You know my love for Indian food right? so you might not be surprised to hear that I grabbed the opportunity to explore also the south Indian kitchen with both hands... Idlis, dosas, vadas... Mmmmm - Need I say more?

Stay tuned, dear reader, more Matunga moments coming up soon...

Thursday, 5 June 2014

How to settle in to your adopted country?

- So, how did you settle really? she asks me via email, the woman who is now physically still in Europe, but mentally exactly where I was 2 years ago. She is preparing to leave her comfort zone behind - and move with her family across the world - to Mumbai, India..

And she is doing exactly what I was doing: searching, digging, scrolling, scanning and absorbing every bit of information she can find, in order to be as prepared as possible when they will move in a couple of months. 

I did that too. But even arriving like a bursting India - encyclopedia could not have prepared me for that first meeting with our new adopted country, India. 

Now, we have lived in Mumbai for almost 2 years, and I am the one being happy to share advice to prospective Mumbai expats. Recently I was asked by HiFX to contribute to their making transitions for expats easier - campaign and also add my experience to their Advice from Expat Experts - site. I did. 

So, how to settle in your new adopted country? Well, I can only talk for myself, and these are a few things that made the adjustments easier for me: 

1. Go with the flow: accept the fact that things are not the same as back home. Sometimes you have to let it go, and make the best of it. Try to focus on what you do like, and not to get stuck on what you don't like

2. Nurture your curious side and be open to get to know your new country; religion, language, culture, history, food... Think of it as a new and exciting world - just waiting to be explored by you!

3. Be open to new friendships, and do not fear putting yourself out there. Most expats are like you - far away from family and friends. For me, the network of new friends - both locals and expats - has meant the world!
4. Ask for help and advice from locals and other expats. Most are happy to share their experience, and a lot of useful knowledge is spread by word. The best way to get the best tips - is to ask around, I think.  

5. Accept that you will have some blue Mondays.. It's ok to curl up and just treasure the memories of your old life once in a while...just don't get stuck back there.. Enjoy your moment, live here and now - and make the most of your adventure. 

 Related posts you may also like and find useful: 
- How to spot a Mumbai expat - 7 signs to look for. - A friendly warning to people back home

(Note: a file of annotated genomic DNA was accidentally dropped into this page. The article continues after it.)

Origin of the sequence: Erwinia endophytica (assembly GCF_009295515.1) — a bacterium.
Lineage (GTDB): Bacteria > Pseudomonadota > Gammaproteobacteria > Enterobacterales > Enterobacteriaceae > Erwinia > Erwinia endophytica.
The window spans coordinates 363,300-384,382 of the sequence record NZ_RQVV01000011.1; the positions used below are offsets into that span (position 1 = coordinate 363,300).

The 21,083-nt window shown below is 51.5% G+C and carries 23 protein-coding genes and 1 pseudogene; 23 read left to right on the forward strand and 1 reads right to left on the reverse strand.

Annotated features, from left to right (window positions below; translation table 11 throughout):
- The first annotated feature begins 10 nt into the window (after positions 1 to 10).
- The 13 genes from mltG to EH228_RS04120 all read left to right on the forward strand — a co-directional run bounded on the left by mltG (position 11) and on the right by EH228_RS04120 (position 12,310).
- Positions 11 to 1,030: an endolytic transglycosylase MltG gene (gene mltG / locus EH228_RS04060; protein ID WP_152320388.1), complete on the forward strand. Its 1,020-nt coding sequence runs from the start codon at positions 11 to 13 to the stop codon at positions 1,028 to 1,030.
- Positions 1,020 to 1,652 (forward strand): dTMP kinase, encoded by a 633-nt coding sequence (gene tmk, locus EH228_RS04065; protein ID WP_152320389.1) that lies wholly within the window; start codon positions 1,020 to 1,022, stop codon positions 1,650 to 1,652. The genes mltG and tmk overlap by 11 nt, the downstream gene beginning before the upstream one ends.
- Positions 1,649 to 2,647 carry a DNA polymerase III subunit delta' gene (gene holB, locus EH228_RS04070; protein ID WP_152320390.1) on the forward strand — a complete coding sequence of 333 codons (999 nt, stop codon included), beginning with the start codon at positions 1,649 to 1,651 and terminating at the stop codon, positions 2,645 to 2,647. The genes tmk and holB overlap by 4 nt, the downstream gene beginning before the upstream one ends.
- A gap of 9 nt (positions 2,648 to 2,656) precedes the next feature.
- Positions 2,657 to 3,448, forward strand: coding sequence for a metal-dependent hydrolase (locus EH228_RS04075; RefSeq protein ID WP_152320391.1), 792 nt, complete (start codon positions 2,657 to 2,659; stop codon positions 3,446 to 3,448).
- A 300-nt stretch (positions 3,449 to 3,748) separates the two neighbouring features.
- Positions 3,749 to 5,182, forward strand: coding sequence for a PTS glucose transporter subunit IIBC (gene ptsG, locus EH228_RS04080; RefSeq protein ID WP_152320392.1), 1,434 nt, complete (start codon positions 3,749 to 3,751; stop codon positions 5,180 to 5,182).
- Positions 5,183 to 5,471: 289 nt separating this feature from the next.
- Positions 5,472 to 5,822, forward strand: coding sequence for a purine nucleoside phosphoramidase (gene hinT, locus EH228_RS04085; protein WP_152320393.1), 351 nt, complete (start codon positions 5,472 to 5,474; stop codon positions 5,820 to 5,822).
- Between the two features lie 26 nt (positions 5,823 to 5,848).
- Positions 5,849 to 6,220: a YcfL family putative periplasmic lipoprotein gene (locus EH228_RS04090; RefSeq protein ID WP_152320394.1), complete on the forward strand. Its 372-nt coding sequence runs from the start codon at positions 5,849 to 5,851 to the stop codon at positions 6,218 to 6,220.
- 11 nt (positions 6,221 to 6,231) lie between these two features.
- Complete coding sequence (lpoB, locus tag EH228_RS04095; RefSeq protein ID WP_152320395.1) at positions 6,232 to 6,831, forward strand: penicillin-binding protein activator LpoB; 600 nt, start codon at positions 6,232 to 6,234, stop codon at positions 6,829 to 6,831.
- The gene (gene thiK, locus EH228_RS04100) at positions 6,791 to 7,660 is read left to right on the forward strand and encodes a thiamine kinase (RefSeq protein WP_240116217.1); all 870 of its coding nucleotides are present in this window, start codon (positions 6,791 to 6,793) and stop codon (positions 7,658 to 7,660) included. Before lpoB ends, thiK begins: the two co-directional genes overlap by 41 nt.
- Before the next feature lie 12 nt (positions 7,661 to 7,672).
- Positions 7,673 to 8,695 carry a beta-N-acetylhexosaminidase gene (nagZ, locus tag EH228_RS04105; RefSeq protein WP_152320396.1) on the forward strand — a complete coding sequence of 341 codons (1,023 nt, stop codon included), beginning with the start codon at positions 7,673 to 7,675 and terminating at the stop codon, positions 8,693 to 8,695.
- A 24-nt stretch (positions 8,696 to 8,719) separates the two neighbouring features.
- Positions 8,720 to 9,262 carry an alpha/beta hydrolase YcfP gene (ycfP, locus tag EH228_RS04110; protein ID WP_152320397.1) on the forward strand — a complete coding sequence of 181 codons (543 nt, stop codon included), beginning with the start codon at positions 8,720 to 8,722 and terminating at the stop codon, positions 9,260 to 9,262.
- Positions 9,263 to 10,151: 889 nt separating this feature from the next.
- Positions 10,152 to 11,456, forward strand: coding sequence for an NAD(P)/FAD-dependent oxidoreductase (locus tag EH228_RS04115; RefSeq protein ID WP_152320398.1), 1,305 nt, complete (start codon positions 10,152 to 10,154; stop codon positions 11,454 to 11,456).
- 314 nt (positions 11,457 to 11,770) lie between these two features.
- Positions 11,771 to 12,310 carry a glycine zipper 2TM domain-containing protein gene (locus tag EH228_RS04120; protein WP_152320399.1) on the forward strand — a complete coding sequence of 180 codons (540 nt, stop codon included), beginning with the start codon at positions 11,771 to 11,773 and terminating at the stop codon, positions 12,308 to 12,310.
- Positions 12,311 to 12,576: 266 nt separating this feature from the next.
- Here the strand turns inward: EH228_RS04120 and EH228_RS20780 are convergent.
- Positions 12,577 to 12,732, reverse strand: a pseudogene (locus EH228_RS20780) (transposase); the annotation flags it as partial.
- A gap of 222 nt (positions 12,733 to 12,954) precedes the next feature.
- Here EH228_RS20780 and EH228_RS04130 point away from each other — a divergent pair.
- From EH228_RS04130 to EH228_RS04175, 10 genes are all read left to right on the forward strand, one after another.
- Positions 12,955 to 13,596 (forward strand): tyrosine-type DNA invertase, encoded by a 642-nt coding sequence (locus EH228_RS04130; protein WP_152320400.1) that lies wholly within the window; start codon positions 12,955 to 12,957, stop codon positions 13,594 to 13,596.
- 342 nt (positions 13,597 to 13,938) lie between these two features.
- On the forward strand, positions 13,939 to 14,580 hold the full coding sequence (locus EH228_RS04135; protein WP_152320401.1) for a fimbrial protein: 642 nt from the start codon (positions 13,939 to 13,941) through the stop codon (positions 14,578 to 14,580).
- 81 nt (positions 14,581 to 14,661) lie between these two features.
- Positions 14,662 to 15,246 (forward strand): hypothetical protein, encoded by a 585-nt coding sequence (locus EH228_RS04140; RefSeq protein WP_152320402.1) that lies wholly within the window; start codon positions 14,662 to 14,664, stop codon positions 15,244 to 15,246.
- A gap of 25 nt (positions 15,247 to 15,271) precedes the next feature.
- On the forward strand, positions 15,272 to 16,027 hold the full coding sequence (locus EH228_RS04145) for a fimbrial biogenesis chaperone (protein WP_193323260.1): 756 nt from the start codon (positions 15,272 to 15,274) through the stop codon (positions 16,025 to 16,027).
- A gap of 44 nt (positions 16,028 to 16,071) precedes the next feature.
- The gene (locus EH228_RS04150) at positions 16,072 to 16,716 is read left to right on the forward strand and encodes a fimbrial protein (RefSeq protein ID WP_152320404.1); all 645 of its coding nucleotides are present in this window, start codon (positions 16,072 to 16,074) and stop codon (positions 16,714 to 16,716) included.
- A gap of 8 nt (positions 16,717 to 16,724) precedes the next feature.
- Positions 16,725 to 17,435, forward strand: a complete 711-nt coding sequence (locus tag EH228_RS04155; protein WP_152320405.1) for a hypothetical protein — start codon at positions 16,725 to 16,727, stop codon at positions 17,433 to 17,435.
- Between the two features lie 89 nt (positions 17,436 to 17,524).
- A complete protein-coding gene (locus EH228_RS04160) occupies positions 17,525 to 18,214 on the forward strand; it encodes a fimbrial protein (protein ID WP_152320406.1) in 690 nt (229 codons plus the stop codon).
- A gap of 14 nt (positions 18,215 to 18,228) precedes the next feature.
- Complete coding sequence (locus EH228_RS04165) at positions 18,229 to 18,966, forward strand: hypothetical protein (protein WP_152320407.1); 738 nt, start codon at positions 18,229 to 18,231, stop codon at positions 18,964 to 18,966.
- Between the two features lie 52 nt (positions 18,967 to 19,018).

- Our first 6 months in Mumbai - The different expat transition phases you might find yourself in
- Our first year in Mumbai - From complete chaos to weddings and summer parties..

So, dear reader: Have you done it? Settled in a new country? How was it for you? Please share your own experiences from moving, adapting and settling....

And PS: Yay! My "followers" - gadget finally seems to work!

Have a great evening:-) 

Ta ta from Mumbai!

Monday, 2 June 2014

Exploring Mumbai hotels

Scenery from 2012: - Ok, my friend said: - You are sure you are moving to BombayI nodded. She looked at me, still with the what-on-earth-are-you-thinking expression on her face. She had moved to my country, and now I was telling her that I was moving to hers. Finally, she smiled: - Ok, you go to Gateway of India, and then you go for tea at the Taj Mahal Hotel, ok? I smiled back. Sure, I could do that.

And almost 2 years down the road: here I am, sipping tea at the Taj Mahal Palace Hotel, and with it, sending some warm thoughts to my friend. At The Hotel. Not staying. Just visiting. Because - we don't do that do we? Hotel-ing in our home town? Yet, surprisingly often, I have found myself -  in a hotel here lately.

For 2 reasons: 1. That's where some of my leaving friends spend their last few Mumbai nights, after they have packed up their house, and before they are flying out. So: a natural place to drop by for a last coffee /drink /hug. 2. Some writings I have been doing lately, has brought me the fortunate task of researching various hotels around the city. Oh, let me tell you: hotel-ing in India.... Wow. New adventures await also for you experienced hotel-ers out there.

Take Taj Mahal Palace Hotel. From 1903, the first grand landmark in Bombay harbor, built 21 years before Gateway of India. Walking into that hotel is like traveling back in history..

I was impressed to find out how they, through 110 years, also have managed to renew the hotel. In 1972, India's first coffee shop opened, they were the first to serve Bombay street food in their fine dining restaurant and India's first Japanese restaurant opened here. As I sip my tea and look out the window at the Gateway of India, the sea and the colorful boats, a feeling of grandness and comfort overwhelms me.. I like how they maintain the history, and at the same time seems to keep an eye out for new trends and new ideas.

Well. I finish my tea, take my bag and wander off through the long hallways, already with the next hotel lined up in front of me. But, I have to admit that I have developed a soft spot for the nostalgic atmosphere of this place. But let's see what comes up next.. (and PS: my opinions are mine and mine alone. No sponsored tea this time:-) )

And then.

As I sit in the car, going home, forming fancy sentences about the hotels in my mind, being all focused on ideas on how the places will appeal to tourists... I look up and I look out the window. And there, hanging on to the back of the car next to me: 3 boys. The little one is struggling. I can see he is holding on so tight. Its like his hands are slipping. And all of a sudden, my hotels are wiped off my mind, gone with the wind, and all I can think of is: please please don't let them fall off, please don't let them fall down...

Oh, Mumbai my Mumbai -

- You take me on an emotional roller coaster Every Single Day...

Have a wonderful week ahead dear reader and thanks for following:-)

PS: By the way - do you have a favorite hotel? In Mumbai or elsewhere? Please share!